Clearing the Border

U.S. customs requirements are complex and often changing.  As importer of record U.S. Food Imports is responsible for complying with these requirements and applicable USDA and FDA regulations.  We know that time is precious when it comes to the entry of food products into the U.S.  Every minute that food is delayed at the border means a loss in value.  With the razor thin profit margins in the food industry, quick and proper entry of goods is essential.  Our experience and knowledge of food safety and labeling requirements gives U.S. Food Imports the advantage in getting food across the border and into the marketplace.  We take the burden of complying with the complex food import requirements so you don’t have to.

Import of Record Services

We are responsible for:

  • Tariff Classification of Goods

  • FDA Prior Notice Filing

  • Valuation of Goods

  • Entry Services

  • Country of Origin Determinations and Marking of Goods

  • Utilization of Free Trade Agreements

Tariff Classification of Goods

Proper classification of goods imported or offered for import is critical for ensuring efficient flow of goods through the border.  The importer of record is responsible for using reasonable care in classifying merchandise so that U.S. Customs and Border Protection can properly assess duties, collect accurate statistics and determine whether other applicable legal requirements associated with the goods are met.  Failure to properly classify goods can lead to delays at the border and penalties, as well as overpayment of duties in certain cases.  U.S. Food Imports is responsible for navigating the complexities of the Harmonized Tariff Schedule to properly classify goods and making certain correct duties are paid.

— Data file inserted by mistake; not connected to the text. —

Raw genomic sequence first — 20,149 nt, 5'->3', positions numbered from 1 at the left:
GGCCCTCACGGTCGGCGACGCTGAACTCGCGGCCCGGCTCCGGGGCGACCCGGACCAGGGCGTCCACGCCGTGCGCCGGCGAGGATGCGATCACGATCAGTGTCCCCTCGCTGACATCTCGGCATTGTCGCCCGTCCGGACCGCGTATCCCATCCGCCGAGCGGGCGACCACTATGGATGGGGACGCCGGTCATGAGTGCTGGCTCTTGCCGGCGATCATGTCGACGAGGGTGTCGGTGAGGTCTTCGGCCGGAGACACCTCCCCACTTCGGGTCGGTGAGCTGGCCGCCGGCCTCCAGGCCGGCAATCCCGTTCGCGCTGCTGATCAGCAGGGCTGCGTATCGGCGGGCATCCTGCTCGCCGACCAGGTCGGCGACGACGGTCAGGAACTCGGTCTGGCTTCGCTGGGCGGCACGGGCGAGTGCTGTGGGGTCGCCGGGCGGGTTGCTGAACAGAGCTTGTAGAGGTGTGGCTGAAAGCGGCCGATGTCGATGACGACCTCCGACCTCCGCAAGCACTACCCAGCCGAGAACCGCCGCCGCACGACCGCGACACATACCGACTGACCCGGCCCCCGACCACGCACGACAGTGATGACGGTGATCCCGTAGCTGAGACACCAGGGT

FDA Prior Notice Filings

Notice of food imported for use, storage or distribution in the U.S. is required to be communicated to the U.S. Food and Drug Administration before arrival in a port of entry with limited exceptions.  Prior notice must be submitted electronically to FDA in English through the U.S. Customs and Border Protection Automated Broker Interface (ABI) or the FDA Prior Notice System Interface.

Prior Notice must be submitted with FDA for foods:

  • Arriving by land by road, no less than 2 hours before arriving at the port of arrival
  • Arriving by land by rail, or by air, no less than 4 hours before arriving at the port of arrival
  • Arriving by water, no less than 8 hours before arriving at the port of arrival
  • A separate timetable applies for food arriving by international mail

Violations of the Prior Notice requirement can lead to refusal of admission, and federal civil and criminal penalties.  U.S. Food Imports ensures Prior Notice is filed correctly with FDA.


Valuation of Goods

Proper valuation of goods is essential in the entry process.  Under federal law, the importer of record shall use reasonable care in determining the valuation of goods.  U.S. Food Imports is responsible for properly valuing goods.  Improper valuation can lead to inaccurate assessment of duties and penalties imposed by U.S. Customs and Border Protection.


Country of Origin Determinations and Marking

The country of origin of a good as declared to U.S. Customs and Border Protection determines whether such good may be admitted into the U.S., the rate of duty, eligibility for trade preference programs and free trade agreements, antidumping and government procurement.  Goods that are not correctly marked with country of origin are subject to delays at entry and if already released by U.S. Customs and Border Protection, are subject to redelivery to Customs’ custody.  Failure to redeliver goods may result in the assessment of liquidated damages in amount of the value of the goods.  In addition, improperly marked goods may be subject to additional duties of 10 percent of the value of the goods.  As importer of record, U.S. Food Imports is responsible for ensuring accurate country of origin determinations and proper marking of goods.


Free Trade Agreements

The U.S. has free trade agreements in force with 20 countries including Mexico, Canada, Guatemala, Australia, Peru, Oman, Bahrain, Singapore, Jordan and Israel.  The rules governing the application of these free trade agreements are complex.  U.S. Food Imports works to maximize utilization of free trade agreements to limit duty obligations.